§ Motion made, and Question proposed, That this House do now adjourn.—[Mr. Barber.]
§ 10.2 p.m.
§ Mr. Frederic Harris (Croydon, North-West)
I am most grateful for the opportunity which this Adjournment debate affords me of drawing attention to a situation which is of considerable and grave concern to a large number of people—I am referring to sexual murders of young children. In doing so, I wish to be brief and to the point and to give time, if possible, to the hon. Member for Beckenham (Mr. Goodhart), in whose constituency Mr. Taylor lives, to speak, and, of course, to our very capable Joint Under-Secretary of State to give a very full and, I sincerely hope, helpful reply.
I would also wish to say that the great Borough of Croydon which I have the honour, together with my two colleagues, to represent is particularly sensitive to all tragic crimes of murder, as, regrettably, it has some rather unhappy memories—memories which it wants, as in this very sad case, the Home Office to erase by promoting sound, wise and, above all, protective administrative action.
Mr. Speaker, as you yourself know, but I doubt whether my constituents will realise—and certainly I do not suppose that the public as a whole will, unfortunately, appreciate—an Adjournment debate forbids reference to grievances the remedies for which require legislation—nor would I attempt to do this tonight. The immediate remedy which I am seeking is well within the competence of the Home Office to meet and to satisfy. It is also possible within existing legislation. I also realise that I must not criticise the actions of the courts in an Adjournment debate such as this.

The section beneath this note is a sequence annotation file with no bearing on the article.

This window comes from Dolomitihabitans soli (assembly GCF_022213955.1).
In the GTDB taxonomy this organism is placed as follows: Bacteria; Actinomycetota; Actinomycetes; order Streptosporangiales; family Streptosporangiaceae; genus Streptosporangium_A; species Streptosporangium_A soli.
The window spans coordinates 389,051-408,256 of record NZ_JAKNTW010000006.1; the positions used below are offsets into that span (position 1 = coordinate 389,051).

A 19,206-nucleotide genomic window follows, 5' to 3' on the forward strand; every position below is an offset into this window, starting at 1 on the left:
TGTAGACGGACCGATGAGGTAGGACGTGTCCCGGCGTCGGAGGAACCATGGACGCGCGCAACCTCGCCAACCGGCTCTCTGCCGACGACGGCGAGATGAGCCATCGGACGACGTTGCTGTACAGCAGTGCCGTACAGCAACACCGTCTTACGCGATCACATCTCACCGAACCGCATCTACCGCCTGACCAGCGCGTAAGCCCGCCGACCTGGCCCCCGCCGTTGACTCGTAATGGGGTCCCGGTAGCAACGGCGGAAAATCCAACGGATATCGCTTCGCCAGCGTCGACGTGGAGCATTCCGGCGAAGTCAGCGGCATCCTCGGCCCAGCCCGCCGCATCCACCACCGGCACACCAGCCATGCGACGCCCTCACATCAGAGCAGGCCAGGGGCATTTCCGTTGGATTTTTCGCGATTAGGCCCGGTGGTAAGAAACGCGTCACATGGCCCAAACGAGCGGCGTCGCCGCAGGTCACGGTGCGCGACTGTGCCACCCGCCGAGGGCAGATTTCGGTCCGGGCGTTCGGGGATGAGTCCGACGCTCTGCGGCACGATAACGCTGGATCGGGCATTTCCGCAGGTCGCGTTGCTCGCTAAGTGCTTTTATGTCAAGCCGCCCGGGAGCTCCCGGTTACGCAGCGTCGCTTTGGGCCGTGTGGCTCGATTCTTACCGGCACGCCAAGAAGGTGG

I should briefly like to refer to the facts. On 31st August last a little girl of four years of age—Edwina Marguerite Taylor—was murdered in my constituency by Derek Edwardson, a man of thirty-one, who also lived in my constituency, in St. Aubyn's Road, Upper Norwood. Edwardson subsequently pleaded guilty to the murder. The murder of this child, who could not 166 defend herself, was particularly horrible, the cause of death being a fractured skull and strangulation. Edwardson himself admitted that he had enticed the girl to his fiat and strangled her there.
This murder has not only caused great sorrow to the child's parents and to all connected with her, but it has outraged the feelings of all decent people in the country and, particularly, of my constituents. A Streatham housewife, herself the mother of two children, has launched a petition calling on the Government to establish an institution where sexual offenders against young children can be detained and treated. The response to her petition has been overwhelming and has by no means been confined to the locality. It is estimated that in the first week some 4,000 signatures were obtained, although the petition was not what one would call a properly organised effort. Another petition has been organised by Mr. Taylor, the father of the little girl to whom I have referred. That, too, I understand, has been daily gaining strength. I have had many personal approaches and much individual correspondence, all on the same lines.
The Home Office could immediately, without further delay, establish an institution where sexual offenders could be detained and treated by medical experts. In fact, the anger of the people calls for such administrative action. The people of this country are absolutely shocked at these appalling offences and at a state of affairs under which the Home Office permits such criminals to be released before they are certified by medical experts as cured. As we are only too well aware, such people are released, and are then liable to cause new sufferings similar to those which they previously caused.